Imam Khomeini expressed himself in clear and honest terms in private meetings with other anti-Pahlavi groups about their policies and struggles. But at the same time he always recommended that his followers refrain from highlighting such differences.
Iranian journalist and expert Abbas Salimi Namin has disproved the claims and opinions of Israeli analyst Ronen Bergman in the book ‘The Secret War with Iran’. ‘The Secret War with Iran’, written by renowned Zionist journalist Ronen Bergman, was published in 2008 by Simon & Schuster publishing company in the United States.
Born in 1972, Bergman is a graduate of Tel Aviv University in the Middle East political relations. He is a famous Zionist journalist and analyst in the military and security fields who has worked with Israeli newspapers ‘Haaretz’ and ‘Yedioth Ahronoth’, American dailies and weeklies such as ‘The New York Times’, ‘Newsweek’, ‘The Wall street Journal’, and British media groups including ‘The Guardian’ and ‘The Times’.
Bergman has been interested in topics relating to the enemies of the Zionist regime (particularly Iran, Hezbollah and the Palestinian resistance groups), as well as subjects on the history of the Israeli regime’s assassination operations, which are cited in his recent book ‘Rise and Kill First’.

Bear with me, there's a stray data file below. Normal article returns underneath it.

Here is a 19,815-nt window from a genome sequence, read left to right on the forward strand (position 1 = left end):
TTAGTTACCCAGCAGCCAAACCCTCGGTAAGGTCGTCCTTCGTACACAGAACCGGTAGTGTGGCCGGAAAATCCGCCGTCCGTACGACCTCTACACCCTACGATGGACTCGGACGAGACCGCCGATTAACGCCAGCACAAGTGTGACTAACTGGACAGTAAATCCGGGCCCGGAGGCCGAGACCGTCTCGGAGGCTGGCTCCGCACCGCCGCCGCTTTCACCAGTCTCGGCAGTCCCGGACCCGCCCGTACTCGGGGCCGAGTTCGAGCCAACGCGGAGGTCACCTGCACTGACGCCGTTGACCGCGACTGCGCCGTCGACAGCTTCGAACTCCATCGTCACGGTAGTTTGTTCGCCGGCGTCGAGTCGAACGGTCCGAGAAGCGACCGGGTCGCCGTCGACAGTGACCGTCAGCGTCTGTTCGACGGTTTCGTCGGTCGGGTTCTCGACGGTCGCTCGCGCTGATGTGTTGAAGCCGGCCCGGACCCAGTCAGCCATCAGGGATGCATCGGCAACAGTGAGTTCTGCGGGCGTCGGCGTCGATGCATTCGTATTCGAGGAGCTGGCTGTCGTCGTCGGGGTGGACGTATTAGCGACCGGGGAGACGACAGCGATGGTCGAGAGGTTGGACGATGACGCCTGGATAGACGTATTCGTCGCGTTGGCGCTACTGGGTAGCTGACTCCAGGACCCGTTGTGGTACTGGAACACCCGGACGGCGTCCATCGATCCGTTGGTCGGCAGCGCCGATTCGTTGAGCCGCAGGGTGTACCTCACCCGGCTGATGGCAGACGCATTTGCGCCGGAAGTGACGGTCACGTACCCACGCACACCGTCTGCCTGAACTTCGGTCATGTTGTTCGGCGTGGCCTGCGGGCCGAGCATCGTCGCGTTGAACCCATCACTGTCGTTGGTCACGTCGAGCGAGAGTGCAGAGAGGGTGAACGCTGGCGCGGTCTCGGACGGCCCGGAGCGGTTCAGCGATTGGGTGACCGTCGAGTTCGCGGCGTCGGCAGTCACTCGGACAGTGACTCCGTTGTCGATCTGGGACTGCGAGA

In an interview with Persian TV channel ‘Iran International’, Bergman has pointed to the Iranian nuclear program and the issues surrounding it -particularly the Zionist regime’s secret attempts to halt the process of nuclear activities in Iran and assassinate Iranian scientists. He has also cited ex-CIA chief Michael Hayden as saying that the assassination of nuclear scientists is the best way to impede Iran’s growing process in that field, and has implicitly held Israel responsible for it.
In the book ‘The Secret War with Iran’, Bergman has written a history of encounters between Iran and the Zionist regime, while the bulk of the book relates to the Lebanese Hezbollah -Iran’s main ally in the battle against the Zionist regime since its formation until the 33-day War- focusing on the role of Martyr Imad Mughniyeh.
His book also includes sections about the final years of the Pahlavi regime and victory of the Islamic Revolution in Iran, short periods of the war imposed by the Ba’thist party of Iraq on Iran (focusing on the McFarlane affair), Iran’s role in supporting the Palestinian groups, and the Iranian nuclear program.
Bergman’s multiple undocumented and untrue comments as well as personal and purposeful analyses (with the main purpose of displaying Israel’s power, specially in a competition with the US) that have repeatedly come in his book make a critical review of the book necessary for Iranian readers.